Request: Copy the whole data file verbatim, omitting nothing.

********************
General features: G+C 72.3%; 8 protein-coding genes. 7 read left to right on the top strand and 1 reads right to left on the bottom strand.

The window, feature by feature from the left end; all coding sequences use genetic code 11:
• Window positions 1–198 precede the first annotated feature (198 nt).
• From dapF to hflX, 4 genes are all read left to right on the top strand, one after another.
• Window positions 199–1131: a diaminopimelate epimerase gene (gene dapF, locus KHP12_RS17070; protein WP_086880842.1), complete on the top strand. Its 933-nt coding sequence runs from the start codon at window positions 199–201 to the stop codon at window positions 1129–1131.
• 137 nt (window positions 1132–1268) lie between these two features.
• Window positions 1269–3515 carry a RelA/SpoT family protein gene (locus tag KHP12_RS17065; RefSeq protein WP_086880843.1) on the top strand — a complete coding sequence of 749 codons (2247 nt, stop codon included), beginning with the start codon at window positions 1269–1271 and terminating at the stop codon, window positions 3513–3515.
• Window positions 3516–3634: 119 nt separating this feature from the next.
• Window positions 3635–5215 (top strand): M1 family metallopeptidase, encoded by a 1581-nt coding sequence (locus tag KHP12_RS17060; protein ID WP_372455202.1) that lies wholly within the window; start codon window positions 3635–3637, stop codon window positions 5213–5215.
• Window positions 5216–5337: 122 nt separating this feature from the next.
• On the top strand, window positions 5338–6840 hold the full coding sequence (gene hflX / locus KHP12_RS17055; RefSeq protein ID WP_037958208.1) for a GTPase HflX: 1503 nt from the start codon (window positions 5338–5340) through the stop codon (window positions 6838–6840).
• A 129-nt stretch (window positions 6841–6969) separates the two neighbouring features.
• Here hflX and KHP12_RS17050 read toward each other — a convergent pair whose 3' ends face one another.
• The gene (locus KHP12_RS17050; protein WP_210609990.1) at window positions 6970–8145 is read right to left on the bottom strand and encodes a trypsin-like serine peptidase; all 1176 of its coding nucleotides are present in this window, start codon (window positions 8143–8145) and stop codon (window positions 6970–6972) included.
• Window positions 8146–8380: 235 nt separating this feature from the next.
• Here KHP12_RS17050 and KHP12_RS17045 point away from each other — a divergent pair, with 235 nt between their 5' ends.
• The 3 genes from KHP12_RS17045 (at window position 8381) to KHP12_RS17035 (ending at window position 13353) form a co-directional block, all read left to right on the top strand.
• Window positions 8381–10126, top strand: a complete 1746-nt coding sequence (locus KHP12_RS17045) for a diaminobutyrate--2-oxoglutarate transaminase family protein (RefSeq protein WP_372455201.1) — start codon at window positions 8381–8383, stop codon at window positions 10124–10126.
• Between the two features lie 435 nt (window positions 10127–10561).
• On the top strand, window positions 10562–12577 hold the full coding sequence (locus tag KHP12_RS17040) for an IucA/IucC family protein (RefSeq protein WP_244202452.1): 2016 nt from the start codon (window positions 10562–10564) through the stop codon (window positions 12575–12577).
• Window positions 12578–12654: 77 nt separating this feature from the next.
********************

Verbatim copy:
General features: G+C 72.3%; 8 protein-coding genes. 7 read left to right on the top strand and 1 reads right to left on the bottom strand.

The window, feature by feature from the left end; all coding sequences use genetic code 11:
• Window positions 1–198 precede the first annotated feature (198 nt).
• From dapF to hflX, 4 genes are all read left to right on the top strand, one after another.
• Window positions 199–1131: a diaminopimelate epimerase gene (gene dapF, locus KHP12_RS17070; protein WP_086880842.1), complete on the top strand. Its 933-nt coding sequence runs from the start codon at window positions 199–201 to the stop codon at window positions 1129–1131.
• 137 nt (window positions 1132–1268) lie between these two features.
• Window positions 1269–3515 carry a RelA/SpoT family protein gene (locus tag KHP12_RS17065; RefSeq protein WP_086880843.1) on the top strand — a complete coding sequence of 749 codons (2247 nt, stop codon included), beginning with the start codon at window positions 1269–1271 and terminating at the stop codon, window positions 3513–3515.
• Window positions 3516–3634: 119 nt separating this feature from the next.
• Window positions 3635–5215 (top strand): M1 family metallopeptidase, encoded by a 1581-nt coding sequence (locus tag KHP12_RS17060; protein ID WP_372455202.1) that lies wholly within the window; start codon window positions 3635–3637, stop codon window positions 5213–5215.
• Window positions 5216–5337: 122 nt separating this feature from the next.
• On the top strand, window positions 5338–6840 hold the full coding sequence (gene hflX / locus KHP12_RS17055; RefSeq protein ID WP_037958208.1) for a GTPase HflX: 1503 nt from the start codon (window positions 5338–5340) through the stop codon (window positions 6838–6840).
• A 129-nt stretch (window positions 6841–6969) separates the two neighbouring features.
• Here hflX and KHP12_RS17050 read toward each other — a convergent pair whose 3' ends face one another.
• The gene (locus KHP12_RS17050; protein WP_210609990.1) at window positions 6970–8145 is read right to left on the bottom strand and encodes a trypsin-like serine peptidase; all 1176 of its coding nucleotides are present in this window, start codon (window positions 8143–8145) and stop codon (window positions 6970–6972) included.
• Window positions 8146–8380: 235 nt separating this feature from the next.
• Here KHP12_RS17050 and KHP12_RS17045 point away from each other — a divergent pair, with 235 nt between their 5' ends.
• The 3 genes from KHP12_RS17045 (at window position 8381) to KHP12_RS17035 (ending at window position 13353) form a co-directional block, all read left to right on the top strand.
• Window positions 8381–10126, top strand: a complete 1746-nt coding sequence (locus KHP12_RS17045) for a diaminobutyrate--2-oxoglutarate transaminase family protein (RefSeq protein WP_372455201.1) — start codon at window positions 8381–8383, stop codon at window positions 10124–10126.
• Between the two features lie 435 nt (window positions 10127–10561).
• On the top strand, window positions 10562–12577 hold the full coding sequence (locus tag KHP12_RS17040) for an IucA/IucC family protein (RefSeq protein WP_244202452.1): 2016 nt from the start codon (window positions 10562–10564) through the stop codon (window positions 12575–12577).
• Window positions 12578–12654: 77 nt separating this feature from the next.